Muscle Hypertrophy: How to Progress your Training for Size
In this guide, you’ll find out how to progress your training for size along the key variables of load, volume, frequency, and exercise selection.
Preface: I’m honoured to publish this article as part 1 of a 3-part series on progression for hypertrophy with Dr. Mike Israetel. I have huge respect for Mike’s work, and feel it’s a privilege to explore this question with him. Mike has already published part 2, where he presents his thoughts on Progressing for Hypertrophy. In 1-2 weeks, in part 3, we’ll present our joint position statement, critique, and guidelines. Follow Mike or me on Facebook to get part 3 when it’s out.
I’m guessing you’ve been there:
You want to build muscle. You start lifting weights. During your first few weeks, you get bigger and stronger fast. You’re happy.
But after a few months, you notice your gains have slowed down. You don’t lift that much heavier, and your body has stopped getting noticeably more muscular. You wonder if your program is still working. What’s going on?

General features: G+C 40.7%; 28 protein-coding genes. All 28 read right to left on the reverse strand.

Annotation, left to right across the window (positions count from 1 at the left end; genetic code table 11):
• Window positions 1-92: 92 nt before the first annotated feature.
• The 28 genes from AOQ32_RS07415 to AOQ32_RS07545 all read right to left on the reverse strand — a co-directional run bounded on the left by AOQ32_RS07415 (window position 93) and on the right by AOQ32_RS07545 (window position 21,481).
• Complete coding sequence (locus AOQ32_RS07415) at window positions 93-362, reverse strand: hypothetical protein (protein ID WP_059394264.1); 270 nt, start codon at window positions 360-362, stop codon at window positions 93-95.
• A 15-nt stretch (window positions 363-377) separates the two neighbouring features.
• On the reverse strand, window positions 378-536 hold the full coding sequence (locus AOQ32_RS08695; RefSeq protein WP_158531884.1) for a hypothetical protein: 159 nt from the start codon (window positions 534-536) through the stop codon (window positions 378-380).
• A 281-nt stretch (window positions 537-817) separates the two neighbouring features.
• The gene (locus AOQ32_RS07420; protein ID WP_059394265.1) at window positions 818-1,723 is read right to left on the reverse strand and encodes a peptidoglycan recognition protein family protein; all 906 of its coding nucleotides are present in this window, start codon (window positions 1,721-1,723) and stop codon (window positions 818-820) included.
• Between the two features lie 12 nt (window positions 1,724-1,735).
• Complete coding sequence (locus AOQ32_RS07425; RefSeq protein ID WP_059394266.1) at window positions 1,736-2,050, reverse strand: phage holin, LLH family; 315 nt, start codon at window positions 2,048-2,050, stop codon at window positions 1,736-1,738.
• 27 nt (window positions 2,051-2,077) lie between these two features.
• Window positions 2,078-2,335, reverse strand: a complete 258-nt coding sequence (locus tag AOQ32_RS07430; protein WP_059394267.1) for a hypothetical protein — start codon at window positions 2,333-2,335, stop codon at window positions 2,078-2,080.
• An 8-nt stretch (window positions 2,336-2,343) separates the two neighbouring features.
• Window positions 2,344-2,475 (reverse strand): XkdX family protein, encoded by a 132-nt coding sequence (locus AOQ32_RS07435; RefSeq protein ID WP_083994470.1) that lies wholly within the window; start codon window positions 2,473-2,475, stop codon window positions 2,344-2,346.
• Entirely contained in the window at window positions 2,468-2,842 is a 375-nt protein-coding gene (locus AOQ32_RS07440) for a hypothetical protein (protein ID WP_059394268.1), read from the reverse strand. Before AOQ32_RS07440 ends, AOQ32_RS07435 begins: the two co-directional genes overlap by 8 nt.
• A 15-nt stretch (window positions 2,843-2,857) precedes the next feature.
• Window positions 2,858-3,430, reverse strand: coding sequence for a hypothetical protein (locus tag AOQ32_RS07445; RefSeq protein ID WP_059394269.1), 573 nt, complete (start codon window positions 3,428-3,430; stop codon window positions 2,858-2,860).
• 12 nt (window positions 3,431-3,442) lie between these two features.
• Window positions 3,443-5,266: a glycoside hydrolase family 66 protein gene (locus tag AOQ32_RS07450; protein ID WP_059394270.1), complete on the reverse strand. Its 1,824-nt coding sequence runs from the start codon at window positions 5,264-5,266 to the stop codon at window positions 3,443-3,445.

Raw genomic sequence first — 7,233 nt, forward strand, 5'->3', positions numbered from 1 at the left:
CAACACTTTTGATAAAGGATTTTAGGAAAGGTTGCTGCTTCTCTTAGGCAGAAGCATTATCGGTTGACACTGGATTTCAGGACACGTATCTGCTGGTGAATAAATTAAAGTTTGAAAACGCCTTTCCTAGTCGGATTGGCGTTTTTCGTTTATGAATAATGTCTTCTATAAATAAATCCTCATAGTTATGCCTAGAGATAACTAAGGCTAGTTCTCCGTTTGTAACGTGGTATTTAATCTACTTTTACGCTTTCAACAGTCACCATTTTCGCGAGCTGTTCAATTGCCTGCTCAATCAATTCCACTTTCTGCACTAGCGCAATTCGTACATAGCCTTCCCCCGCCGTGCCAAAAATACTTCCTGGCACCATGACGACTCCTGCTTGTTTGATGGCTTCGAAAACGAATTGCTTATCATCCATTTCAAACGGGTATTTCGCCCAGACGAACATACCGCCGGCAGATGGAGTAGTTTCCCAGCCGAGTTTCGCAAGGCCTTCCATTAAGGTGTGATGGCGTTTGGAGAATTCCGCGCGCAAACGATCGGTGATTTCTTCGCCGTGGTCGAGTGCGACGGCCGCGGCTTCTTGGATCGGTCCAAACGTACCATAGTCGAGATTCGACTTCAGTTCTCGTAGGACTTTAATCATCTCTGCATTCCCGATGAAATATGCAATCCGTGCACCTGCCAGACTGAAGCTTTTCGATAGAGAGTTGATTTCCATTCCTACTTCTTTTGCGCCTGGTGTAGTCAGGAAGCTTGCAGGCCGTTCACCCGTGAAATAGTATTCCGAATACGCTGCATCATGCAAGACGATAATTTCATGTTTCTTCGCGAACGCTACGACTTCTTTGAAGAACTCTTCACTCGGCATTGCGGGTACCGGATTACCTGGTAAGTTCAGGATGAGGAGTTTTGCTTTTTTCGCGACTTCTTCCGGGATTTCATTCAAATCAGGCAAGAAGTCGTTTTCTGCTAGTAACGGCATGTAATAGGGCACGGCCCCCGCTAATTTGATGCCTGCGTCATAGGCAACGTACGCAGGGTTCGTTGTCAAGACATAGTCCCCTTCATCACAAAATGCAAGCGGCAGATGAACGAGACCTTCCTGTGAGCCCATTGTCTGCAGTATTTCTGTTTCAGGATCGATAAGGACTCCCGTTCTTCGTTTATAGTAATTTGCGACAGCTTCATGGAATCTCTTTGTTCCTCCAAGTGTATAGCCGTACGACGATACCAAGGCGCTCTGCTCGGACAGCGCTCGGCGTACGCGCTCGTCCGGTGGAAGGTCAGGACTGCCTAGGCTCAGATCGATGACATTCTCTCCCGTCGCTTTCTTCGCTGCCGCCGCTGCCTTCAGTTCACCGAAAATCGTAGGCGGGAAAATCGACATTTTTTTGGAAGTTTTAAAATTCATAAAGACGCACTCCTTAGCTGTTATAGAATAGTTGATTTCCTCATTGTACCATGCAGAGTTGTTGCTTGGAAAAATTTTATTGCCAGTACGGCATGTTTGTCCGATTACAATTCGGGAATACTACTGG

Well, congratulations: you just leveled up. You were a beginner, and almost any kind of training allowed you to make progress. But now, you’re an intermediate lifter, and you need to start training well if you want to continue growing.
In this article, we’ll look at the major training variables, and how you should change them as you progress if your goal is to continue building muscle.
Training Variables to Progress When You’re Training for Size
According to Schoenfeld (2016), the major training variables in hypertrophy are:
- Exercise selection
- Type of muscle action